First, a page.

Grieving granny

Taitt distressed over grandson’s killing

Sixty-six-year-old Agatha Taitt is a woman in pain and many unanswered questions.

Still trying to come to grips with the death of her grandson, 18-year-old Michael Omar Edwards, Taitt is puzzled over who would want to take her grandson’s life.

Edwards, who she raised from the time he was six-months-old, was the victim of Thursday’s shooting at Bartlett Tenantry, Sargeant’s Village, Christ Church.

Agatha Taitt described her deceased grandson as a good boy who never got into trouble with anyone.

He was home when the two armed masked men reportedly entered the premises and shot him multiple times in the upper torso, before fleeing the area. He was rushed to the Queen Elizabeth Hospital by ambulance for medical attention where he later succumbed to him injuries.

Friday, Taitt was clearly in distress as she repeated over and over that “them kill my grandson, them kill my Michael just so. He gone now. Just so”.

She described Edwards as a good boy who never got into trouble with anyone, insisting she was not saying this simply because Edwards was her grandson.

“He was a good child. He don’t interfere with anyone. If you interfere with him he would tell you what he have to tell you and done with that. He don’t go nowhere and look for trouble. He does go by his friend and back here. Right there where they kill him, he would be there on his phone and watching cartoons,” she said pointing to the spot where he died.

“He would come in ask me, ‘what you have there to eat?’ bathe and go back outside,” she said.

However the grieving granny said the “mouthy” Edwards always stood up for himself no matter what.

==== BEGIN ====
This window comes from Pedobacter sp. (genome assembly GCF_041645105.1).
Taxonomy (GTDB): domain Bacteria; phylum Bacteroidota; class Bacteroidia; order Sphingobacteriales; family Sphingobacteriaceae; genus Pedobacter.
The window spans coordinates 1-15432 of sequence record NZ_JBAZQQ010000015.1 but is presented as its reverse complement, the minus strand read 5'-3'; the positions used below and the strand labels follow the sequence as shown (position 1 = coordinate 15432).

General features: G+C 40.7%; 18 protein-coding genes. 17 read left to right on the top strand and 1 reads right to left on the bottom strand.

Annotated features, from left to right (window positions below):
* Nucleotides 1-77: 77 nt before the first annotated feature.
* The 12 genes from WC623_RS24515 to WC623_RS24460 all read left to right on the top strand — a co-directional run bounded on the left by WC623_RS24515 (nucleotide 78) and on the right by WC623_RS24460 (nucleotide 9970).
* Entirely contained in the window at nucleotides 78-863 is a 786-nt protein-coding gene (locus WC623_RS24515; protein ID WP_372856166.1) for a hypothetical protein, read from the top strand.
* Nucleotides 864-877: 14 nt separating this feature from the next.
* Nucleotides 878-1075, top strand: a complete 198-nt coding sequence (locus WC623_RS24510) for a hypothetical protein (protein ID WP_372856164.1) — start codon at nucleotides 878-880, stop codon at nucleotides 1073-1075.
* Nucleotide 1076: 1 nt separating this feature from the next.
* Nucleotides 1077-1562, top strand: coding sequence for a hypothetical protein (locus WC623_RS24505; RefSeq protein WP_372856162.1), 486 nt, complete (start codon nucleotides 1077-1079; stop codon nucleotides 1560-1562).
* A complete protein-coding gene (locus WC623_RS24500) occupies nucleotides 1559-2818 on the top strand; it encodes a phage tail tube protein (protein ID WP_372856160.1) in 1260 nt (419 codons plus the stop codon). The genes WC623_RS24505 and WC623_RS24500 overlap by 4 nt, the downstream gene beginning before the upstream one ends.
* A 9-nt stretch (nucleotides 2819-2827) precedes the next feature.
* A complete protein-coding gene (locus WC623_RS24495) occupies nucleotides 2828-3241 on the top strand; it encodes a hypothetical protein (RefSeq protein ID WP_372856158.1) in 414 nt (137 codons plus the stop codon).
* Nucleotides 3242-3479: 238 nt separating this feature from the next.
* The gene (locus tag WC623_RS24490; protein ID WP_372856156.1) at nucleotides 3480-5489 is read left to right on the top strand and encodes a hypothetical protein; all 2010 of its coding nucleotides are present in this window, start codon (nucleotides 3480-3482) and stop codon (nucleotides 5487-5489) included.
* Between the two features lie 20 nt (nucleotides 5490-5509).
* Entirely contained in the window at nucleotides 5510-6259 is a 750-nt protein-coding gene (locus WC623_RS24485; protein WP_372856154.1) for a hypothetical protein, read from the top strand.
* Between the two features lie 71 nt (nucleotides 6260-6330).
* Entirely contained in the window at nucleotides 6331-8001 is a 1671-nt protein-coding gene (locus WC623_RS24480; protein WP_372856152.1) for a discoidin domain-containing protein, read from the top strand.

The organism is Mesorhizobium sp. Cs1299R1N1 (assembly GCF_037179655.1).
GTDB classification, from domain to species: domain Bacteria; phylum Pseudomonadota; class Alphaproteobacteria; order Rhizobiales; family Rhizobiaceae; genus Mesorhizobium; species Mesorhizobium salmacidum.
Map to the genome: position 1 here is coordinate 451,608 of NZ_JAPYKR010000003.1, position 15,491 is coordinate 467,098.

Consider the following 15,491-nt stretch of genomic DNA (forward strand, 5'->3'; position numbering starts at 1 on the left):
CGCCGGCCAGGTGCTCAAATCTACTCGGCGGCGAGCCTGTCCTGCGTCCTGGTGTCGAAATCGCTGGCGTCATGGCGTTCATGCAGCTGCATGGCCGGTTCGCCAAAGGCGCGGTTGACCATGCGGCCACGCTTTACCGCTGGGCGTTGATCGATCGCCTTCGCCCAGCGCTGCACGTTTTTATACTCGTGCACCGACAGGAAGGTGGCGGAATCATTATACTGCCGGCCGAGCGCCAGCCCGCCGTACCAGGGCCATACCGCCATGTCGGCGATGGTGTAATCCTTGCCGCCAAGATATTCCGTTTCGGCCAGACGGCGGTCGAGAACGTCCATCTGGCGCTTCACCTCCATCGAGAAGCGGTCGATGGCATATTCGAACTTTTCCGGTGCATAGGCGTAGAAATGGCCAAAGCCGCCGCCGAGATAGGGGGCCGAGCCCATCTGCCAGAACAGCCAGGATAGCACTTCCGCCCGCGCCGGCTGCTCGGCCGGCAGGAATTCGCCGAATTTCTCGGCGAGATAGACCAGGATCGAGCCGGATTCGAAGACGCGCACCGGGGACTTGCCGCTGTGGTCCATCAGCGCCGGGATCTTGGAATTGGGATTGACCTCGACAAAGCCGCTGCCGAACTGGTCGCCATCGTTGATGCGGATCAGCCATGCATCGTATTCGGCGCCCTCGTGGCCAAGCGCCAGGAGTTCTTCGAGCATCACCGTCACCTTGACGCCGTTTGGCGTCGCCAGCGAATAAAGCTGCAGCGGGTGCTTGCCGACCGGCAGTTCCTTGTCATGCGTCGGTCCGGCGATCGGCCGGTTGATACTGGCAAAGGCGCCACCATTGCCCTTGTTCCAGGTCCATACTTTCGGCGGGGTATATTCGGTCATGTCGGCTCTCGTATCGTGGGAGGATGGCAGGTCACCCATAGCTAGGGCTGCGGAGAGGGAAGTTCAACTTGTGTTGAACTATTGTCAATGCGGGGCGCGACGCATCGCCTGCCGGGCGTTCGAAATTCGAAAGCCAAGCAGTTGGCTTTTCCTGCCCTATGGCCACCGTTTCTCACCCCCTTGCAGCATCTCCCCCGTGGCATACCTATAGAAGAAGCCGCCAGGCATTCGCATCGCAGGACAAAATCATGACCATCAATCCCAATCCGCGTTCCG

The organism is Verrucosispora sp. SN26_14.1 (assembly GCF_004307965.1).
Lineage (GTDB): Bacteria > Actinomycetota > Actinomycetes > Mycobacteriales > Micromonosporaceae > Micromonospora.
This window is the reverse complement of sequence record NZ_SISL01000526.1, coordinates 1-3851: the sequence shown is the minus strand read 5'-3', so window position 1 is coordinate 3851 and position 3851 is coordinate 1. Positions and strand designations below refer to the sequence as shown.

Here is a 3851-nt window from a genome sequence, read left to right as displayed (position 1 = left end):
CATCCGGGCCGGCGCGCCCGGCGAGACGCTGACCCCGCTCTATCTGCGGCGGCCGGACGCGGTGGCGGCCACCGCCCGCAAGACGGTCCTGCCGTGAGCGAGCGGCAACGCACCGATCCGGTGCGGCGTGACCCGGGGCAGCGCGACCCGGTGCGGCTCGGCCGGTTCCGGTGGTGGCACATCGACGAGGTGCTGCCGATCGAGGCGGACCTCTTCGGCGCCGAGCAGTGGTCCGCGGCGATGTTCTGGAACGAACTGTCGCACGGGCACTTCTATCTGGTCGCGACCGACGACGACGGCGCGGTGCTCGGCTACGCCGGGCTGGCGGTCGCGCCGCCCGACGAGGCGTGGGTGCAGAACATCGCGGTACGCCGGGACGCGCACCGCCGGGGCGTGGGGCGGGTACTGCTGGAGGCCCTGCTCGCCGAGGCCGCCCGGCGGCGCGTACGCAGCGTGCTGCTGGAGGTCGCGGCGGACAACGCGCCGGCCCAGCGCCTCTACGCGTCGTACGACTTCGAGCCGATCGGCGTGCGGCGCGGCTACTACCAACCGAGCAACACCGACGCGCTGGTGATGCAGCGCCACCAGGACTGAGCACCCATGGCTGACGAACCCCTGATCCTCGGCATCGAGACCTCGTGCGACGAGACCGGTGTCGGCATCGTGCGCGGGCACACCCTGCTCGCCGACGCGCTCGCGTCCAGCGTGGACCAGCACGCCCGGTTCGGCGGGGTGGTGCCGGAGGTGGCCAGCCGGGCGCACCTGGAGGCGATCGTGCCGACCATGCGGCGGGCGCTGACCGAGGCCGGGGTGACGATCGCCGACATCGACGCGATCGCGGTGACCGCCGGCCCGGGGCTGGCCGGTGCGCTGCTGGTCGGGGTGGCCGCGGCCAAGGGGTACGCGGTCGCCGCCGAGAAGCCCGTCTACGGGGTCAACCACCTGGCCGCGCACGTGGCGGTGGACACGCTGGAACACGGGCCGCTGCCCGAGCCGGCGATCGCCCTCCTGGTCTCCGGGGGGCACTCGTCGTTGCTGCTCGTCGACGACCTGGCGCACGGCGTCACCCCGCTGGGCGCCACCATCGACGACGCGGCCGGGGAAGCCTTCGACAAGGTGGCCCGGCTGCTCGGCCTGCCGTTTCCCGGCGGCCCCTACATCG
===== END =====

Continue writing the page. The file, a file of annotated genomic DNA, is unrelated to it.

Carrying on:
“He was very mouthy. He would tell you what he has too. If you were wrong he would tell you you’re wrong. He didn’t even live to see 19 years. They kill my grandson,” she said, shaking her head in disbelief.

She said the former Graydon Sealy Secondary School student was “a lazy boy, but that’s how boys are.

“He liked to be on his phone, watching TV and eating everything in the house. He was never one to go looking for trouble,” she added.

Taitt, in recounting Thursday’s harrowing experience, said it was one she would not easily forget.

“He went outside then quick so I hear so many bullets went off. I holler for his name and I didn’t hear him. My husband holler for his name and he went outside looking for him. Time I get outside I see my son with my grandson in his hand and I ask, ‘who do that to him?’. He [the son] told me he doesn’t know, someone just came and do that to him.”

“I felt like I was going to die when I saw that. That’s my grandson that I raise from six months to 18 years old. You know how something like that would make you feel? I would feel just like your mother if it was you. That’s how I feel. I started to cry, they call the ambulance and I went to the hospital with him,” she said.

And while the teenager was taken from the scene in a critical condition, his grandmother said, “I thought he would have come out alive. I never thought my grandson would be dead today.”

Edward’s mother, who is St Lucian, is expected to arrive here next Tuesday.

Meanwhile, as investigations continue into his death, police are asking anyone with information that can assist them in their probe to contact Worthing Police Station at 430-7614, or 430-7615; Police Emergency at 211; Crime Stoppers at 1-800 –TIPS (8477); or the nearest police station.
davandrababb@barbadostoday.bb

2 Responses to Grieving granny

  1. Brewster February 4, 2017 at 8:32 am

    I am speechless. Armed masked gunmen. An execution. Gun violence is spiralling out of control. There is only 2 ways that guns can enter that tiny island. Air or sea where is border protection, security, intelligence and surveillance? We criticize other islands but I can tell ya Barbados is catching up with some of the worst islands in the caribbean. Sounds like there are bad apples at the ports and terminals that need weeding out. Too many govt officials turning a blind eye. Bim cannot afford to lose tourists, foreign investment and the like due to rising crime figures. There is not a day where something awful doesn’t happen. Bajan but not too proud!

    Reply
  2. Francis February 4, 2017 at 8:42 am

    The AG don’t think we have a serious crime problem!!
    God help us!!

    Reply

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